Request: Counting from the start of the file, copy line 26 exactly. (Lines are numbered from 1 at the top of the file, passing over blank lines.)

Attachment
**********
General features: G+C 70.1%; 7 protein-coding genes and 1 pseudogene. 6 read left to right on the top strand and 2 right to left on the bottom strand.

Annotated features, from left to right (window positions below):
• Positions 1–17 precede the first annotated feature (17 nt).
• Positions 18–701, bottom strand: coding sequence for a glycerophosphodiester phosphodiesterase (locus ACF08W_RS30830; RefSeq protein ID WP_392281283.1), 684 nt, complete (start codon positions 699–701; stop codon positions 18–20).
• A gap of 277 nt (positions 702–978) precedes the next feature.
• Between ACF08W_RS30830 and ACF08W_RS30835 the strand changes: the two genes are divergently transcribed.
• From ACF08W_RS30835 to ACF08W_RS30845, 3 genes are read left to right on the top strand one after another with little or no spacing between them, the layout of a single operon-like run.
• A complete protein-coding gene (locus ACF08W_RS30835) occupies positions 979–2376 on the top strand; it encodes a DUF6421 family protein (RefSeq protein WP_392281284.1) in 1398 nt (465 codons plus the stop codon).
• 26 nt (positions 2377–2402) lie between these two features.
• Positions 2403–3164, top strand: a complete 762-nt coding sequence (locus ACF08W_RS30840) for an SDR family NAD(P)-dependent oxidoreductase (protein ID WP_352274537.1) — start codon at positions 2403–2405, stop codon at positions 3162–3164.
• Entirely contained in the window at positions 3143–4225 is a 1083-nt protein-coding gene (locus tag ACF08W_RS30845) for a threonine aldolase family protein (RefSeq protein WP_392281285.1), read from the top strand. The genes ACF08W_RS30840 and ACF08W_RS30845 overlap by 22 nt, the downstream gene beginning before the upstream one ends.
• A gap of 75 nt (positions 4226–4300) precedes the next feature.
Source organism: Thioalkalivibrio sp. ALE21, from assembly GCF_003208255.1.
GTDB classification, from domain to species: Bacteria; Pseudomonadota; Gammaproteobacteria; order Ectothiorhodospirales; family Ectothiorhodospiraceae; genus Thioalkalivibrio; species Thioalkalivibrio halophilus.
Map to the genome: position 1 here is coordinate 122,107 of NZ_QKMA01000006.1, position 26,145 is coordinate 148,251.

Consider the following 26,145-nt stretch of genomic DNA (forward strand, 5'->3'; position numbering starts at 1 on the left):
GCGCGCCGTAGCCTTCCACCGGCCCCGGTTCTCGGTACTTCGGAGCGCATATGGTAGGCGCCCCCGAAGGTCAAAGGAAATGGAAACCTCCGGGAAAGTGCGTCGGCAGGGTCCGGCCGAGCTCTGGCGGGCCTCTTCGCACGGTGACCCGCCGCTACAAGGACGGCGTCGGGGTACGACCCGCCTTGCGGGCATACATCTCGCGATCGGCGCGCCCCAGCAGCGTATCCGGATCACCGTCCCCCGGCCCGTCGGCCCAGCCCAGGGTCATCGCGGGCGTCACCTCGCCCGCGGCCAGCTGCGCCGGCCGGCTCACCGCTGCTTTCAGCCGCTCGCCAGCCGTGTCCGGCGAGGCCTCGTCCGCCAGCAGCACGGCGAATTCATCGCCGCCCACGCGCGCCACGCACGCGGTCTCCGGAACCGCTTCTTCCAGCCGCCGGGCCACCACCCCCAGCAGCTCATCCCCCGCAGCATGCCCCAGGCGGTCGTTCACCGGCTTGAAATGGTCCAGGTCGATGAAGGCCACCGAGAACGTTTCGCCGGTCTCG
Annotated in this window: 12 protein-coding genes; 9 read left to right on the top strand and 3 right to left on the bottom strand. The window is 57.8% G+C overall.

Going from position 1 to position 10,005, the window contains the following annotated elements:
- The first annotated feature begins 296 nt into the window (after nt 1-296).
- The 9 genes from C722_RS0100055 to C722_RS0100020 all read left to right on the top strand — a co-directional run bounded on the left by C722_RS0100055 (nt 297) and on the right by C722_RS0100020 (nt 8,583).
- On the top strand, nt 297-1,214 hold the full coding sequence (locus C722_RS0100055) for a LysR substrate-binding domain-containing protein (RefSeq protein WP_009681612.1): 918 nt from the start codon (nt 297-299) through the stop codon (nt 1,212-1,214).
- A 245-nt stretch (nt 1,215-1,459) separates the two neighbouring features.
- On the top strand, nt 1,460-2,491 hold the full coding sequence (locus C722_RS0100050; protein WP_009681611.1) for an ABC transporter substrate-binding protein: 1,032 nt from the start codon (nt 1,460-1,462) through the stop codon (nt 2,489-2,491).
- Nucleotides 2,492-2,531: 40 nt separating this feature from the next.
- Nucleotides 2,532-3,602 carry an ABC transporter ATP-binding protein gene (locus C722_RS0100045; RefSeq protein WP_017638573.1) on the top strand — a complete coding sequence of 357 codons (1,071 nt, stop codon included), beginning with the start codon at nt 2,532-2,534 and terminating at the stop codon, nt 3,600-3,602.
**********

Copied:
- Nucleotides 2,532-3,602 carry an ABC transporter ATP-binding protein gene (locus C722_RS0100045; RefSeq protein WP_017638573.1) on the top strand — a complete coding sequence of 357 codons (1,071 nt, stop codon included), beginning with the start codon at nt 2,532-2,534 and terminating at the stop codon, nt 3,600-3,602.